The Institute of Life and Earth Sciences (ILES) of the University of Gibraltar is one of its main research supports and is concerned with the physical and natural sciences and the interaction of these two branches of Natural Science. Its focus is primarily, but not exclusively, interdisciplinary with a focus in biology, geology and the environmental sciences. Such disciplines as ecology, evolution, palaeontology, geomorphology, conservation biology, climatology and soil science, will form the core subjects.
A major aim is to promote the interaction of these core research subjects to provide pure and applied outcomes. The four-dimensional approach to ecology, which incorporates a historical dimension to ecology and which has been successfully developed by members of the Institute, will be a major component of the planned research. This approach incorporates a temporal window into our understanding of present-day phenomena with important consequences, and insights, into our understanding in such diverse fields as Conservation Biology and Climate Science. In turn, the approach can have significant applications, for example in studies of sea level change, invasive species, species re-introductions or human health.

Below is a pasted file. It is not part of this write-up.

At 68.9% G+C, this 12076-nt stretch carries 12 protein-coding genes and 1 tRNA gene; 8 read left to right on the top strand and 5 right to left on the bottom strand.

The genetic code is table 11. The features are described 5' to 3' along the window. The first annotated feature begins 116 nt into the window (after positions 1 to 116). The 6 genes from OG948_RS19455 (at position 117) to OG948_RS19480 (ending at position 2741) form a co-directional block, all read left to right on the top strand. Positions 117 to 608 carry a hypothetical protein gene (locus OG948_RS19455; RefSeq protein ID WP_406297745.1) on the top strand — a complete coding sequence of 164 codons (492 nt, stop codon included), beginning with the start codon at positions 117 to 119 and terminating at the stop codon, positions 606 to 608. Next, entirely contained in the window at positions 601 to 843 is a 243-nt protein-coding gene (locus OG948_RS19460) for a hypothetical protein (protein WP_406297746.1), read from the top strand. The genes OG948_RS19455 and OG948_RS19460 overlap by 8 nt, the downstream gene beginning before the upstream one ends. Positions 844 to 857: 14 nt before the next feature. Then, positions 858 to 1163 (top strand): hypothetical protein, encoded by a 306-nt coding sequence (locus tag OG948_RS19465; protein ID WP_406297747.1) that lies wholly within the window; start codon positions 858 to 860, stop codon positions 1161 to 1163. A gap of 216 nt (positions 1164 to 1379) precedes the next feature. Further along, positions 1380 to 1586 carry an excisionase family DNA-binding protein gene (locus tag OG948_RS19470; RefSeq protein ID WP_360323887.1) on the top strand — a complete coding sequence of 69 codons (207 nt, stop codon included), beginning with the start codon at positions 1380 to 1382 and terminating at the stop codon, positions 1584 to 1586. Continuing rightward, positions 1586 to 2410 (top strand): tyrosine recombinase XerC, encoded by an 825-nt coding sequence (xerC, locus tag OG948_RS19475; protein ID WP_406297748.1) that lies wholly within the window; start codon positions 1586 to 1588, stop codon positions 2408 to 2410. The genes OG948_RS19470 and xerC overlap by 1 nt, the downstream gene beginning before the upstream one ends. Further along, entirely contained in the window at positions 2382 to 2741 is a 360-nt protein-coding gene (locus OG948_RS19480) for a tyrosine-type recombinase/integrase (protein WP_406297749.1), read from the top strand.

The Institute will centre its activities on areas of research that focus and draw from Gibraltar’s geographical context, in particular the region of the Strait of Gibraltar as bridge and barrier throughout the Pleistocene and Holocene. Migration studies, historical biogeography (including the study of glacial refugia) and climate impact studies are examples of pertinent areas of research.
The University of Gibraltar works closely with the Gibraltar Museum, Gibraltar Botanic Gardens and HM Government of Gibraltar’s Department of the Environment and Climate Change as Key Associate Campuses within the Institute of Life and Earth Sciences.
Resources at the Gibraltar Museum, Gibraltar Garrison Library and the Gibraltar Botanic Gardens, including their extensive collections, are available for study to University of Gibraltar PhD Researchers.